While cases of religious ecstasy are hardly unusual, there are definitely examples that tend to stand out. In 1728, in the Parisian cemetery of St. Medard, a phenomenon began that quickly became the talk of France. Following the burial of a pious, Jansenist bishop named Francois de Paris in the cemetery, stories arose of miraculous cures being worked at the bishop's tomb. Pious female parishioners, who later became known as St. Medard's convulsionaries, were described as engaging in "contortions and convulsive movements, attended by cries, shrieks and groans, all of which were regarded as manifestations of divine power". The adherents would work themselves into states of religious ecstasy and engage in acts of severe torture which they either inflicted on themselves or through the actions of assistants known as Secouristes. They would then reportedly work miracles and cure all forms of disease. The massive hysteria that arose led to a crackdown by the police under orders of the King and the eventual closure of the cemetery in 1732. Thousands of convulsionaries were arrested and the movement was driven underground. It eventually split into different factions and faded into obscurity (although it would briefly reappear in Paris in 1759). The police action gave rise to a famous epigram: "De par le roi, defense a Dieu De faire miracle en ce lieu. (Louis to God: To keep the peace, here miracles must henceforth cease)." The convulsionaries of St. Medard gained a literary immortality through the writings of Voltaire and Diderot.
A less famous but longer-lasting example of religious convulsionaries occurred in the northern Spanish town of Jaca. This small town was known for centuries for the annual pilgrimage to commemorate its patron saint, Orosia (also spelled Eurosia). Different accounts of Orosia's life exist (and she may have never existed at all) and it remains unclear why she was named patron saint of the demonically possessed but she became the patron saint of Jaca after her relics were brought there in the eleventh century. From that time until the Church banned the practice in 1947, St. Orosia's convulsionaries took part in a bizarre procession each year on June 25 (the Saint's feast day).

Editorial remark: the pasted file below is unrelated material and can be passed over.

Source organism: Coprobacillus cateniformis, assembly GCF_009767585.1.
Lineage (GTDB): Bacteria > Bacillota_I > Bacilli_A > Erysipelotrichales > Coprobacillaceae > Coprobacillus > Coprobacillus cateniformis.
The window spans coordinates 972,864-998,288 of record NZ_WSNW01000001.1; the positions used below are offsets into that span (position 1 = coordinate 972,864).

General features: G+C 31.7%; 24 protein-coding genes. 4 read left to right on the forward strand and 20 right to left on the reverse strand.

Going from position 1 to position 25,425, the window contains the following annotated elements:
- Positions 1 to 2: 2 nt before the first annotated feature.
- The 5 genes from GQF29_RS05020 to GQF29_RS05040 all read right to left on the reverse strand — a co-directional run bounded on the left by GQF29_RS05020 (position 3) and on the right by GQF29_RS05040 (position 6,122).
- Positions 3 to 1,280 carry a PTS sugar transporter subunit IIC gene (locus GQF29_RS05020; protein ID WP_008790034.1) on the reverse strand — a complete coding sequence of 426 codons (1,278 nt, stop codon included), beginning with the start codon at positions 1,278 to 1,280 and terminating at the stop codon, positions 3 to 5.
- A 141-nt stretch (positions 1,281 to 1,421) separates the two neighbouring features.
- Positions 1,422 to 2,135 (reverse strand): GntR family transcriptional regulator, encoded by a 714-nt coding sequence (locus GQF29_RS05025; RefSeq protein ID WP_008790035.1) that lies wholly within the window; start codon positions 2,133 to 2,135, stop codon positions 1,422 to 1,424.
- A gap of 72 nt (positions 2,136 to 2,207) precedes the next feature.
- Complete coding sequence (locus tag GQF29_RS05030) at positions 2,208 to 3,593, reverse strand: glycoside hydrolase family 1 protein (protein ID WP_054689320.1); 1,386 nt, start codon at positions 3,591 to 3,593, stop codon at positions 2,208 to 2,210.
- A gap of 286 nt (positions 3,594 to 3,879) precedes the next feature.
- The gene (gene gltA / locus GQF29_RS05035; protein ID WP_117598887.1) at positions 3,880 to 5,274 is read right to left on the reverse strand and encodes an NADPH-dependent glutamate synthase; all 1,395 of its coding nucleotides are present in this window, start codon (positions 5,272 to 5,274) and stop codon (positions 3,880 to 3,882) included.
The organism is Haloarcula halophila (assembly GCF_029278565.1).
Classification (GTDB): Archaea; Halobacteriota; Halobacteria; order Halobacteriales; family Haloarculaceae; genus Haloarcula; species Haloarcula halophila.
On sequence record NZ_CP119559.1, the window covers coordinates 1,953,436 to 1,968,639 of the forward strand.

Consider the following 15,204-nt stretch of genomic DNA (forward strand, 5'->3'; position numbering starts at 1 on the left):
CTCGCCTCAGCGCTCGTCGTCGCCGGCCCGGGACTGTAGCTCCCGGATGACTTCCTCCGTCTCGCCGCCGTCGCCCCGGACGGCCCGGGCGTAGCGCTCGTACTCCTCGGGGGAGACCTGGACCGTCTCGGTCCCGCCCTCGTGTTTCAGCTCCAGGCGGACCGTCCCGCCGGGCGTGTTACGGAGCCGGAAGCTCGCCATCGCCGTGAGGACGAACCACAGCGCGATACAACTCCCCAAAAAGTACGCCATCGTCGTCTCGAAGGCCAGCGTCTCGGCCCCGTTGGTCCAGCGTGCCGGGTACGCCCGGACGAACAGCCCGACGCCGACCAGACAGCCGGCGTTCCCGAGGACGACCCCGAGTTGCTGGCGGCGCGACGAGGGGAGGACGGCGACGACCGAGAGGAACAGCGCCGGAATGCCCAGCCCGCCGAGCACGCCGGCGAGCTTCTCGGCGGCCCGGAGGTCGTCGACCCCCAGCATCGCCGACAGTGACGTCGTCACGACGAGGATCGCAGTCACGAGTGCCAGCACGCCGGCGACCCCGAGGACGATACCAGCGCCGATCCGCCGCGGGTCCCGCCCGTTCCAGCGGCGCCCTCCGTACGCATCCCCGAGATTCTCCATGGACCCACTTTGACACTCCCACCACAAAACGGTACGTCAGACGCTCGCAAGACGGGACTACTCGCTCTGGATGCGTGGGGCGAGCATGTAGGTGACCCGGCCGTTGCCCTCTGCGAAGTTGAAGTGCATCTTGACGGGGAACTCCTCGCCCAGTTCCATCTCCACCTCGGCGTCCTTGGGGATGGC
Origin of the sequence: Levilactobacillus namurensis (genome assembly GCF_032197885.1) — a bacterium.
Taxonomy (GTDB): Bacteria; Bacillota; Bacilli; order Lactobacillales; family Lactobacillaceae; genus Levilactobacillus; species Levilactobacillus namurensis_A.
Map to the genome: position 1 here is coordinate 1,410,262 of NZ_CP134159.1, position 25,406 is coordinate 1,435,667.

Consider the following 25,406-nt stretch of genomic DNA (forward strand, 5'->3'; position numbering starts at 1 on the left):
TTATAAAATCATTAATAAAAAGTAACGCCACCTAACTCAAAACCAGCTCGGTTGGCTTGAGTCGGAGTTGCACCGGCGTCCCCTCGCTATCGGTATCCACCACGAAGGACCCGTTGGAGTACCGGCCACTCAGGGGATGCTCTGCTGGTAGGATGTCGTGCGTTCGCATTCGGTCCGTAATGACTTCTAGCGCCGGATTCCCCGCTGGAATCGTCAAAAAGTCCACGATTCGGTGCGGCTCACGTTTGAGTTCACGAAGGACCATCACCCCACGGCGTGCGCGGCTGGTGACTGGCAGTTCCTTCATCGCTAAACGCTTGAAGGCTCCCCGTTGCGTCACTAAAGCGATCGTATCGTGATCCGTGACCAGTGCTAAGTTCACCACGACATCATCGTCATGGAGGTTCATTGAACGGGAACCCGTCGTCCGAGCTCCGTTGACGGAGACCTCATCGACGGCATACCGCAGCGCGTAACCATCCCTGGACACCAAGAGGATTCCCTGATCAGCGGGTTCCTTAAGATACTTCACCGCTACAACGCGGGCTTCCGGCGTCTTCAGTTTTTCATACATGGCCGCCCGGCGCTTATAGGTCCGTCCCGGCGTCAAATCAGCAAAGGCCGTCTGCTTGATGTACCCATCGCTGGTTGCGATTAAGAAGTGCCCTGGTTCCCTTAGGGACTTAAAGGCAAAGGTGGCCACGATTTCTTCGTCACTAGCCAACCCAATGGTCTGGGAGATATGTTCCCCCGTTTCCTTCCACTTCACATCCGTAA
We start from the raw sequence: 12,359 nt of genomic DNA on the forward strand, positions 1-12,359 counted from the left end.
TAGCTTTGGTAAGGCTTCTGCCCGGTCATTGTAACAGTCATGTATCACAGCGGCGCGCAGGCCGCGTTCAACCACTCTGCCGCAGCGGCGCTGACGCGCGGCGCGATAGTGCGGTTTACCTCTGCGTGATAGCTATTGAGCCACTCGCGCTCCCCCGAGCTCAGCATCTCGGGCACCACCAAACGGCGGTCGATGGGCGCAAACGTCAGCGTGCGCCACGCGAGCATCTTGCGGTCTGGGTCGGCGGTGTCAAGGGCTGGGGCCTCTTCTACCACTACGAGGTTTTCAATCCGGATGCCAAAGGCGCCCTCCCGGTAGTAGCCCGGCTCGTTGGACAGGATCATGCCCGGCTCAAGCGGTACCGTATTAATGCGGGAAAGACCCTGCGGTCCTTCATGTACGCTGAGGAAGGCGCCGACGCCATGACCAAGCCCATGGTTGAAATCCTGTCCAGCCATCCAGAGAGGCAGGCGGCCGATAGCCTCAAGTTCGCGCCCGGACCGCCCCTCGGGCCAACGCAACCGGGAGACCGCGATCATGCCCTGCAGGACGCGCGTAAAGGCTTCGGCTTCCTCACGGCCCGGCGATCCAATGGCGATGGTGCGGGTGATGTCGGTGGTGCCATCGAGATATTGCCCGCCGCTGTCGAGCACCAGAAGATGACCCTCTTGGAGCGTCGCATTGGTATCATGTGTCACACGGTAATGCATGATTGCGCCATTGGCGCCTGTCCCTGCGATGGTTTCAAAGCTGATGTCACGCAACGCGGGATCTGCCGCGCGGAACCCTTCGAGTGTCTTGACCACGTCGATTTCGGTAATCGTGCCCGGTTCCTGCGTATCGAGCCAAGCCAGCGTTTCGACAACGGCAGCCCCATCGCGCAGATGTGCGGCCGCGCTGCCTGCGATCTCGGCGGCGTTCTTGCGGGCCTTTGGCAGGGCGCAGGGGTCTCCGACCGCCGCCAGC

The procession involved the "demonically afflicted" (eg, epileptics, mentally ill, physically handicapped, and other stricken) and took place in front of the Saint's sarcophagus. The pilgrims would gather to find healing for their various afflictions through participation in the procession and exorcism rituals. In a description of the procession by a medical observer in 1881 (and bear with me here since my Spanish is rusty), the bishop and retinue of friars would start off the procession accompanied by music and dancing. "Paralytics, madmen, epileptics and hysterics would gather during the night before the chest containing the saint's relics. Their infirmity is attributed to possession by a devil and they seek the devil's elimination. Cramping, muscle contractions, spasmodic grins, and howling are the preamble of the convulsions. They would fall to the ground until they were black and blue, blood spurting from their mouths". At this point, the exorcism would begin with multiple applications of the rosary and cross which the convulsionaries would kiss repeatedly. Once the demon was deemed to have fled, the newly healed convulsionaries would jump for joy and scream loudly. It is doubtful whether any actual "cures" took place (there were certainly no follow-up studies) but the sight of the newly-exorcised praising the saint for their healing made for quite a spectacle by all accounts and drew pilgrims from all over the region.
The banning by the Church in 1947 brought an end to St. Orosia's convulsionaries and marked the last example of recurring mass motor hysteria in Europe. Sadly, the use of exorcism in dealing with mental illness continues even today with tragic results When proper mental health care isn't available and families seek for a cure for their loved ones, what solutions might they turn to in desperation?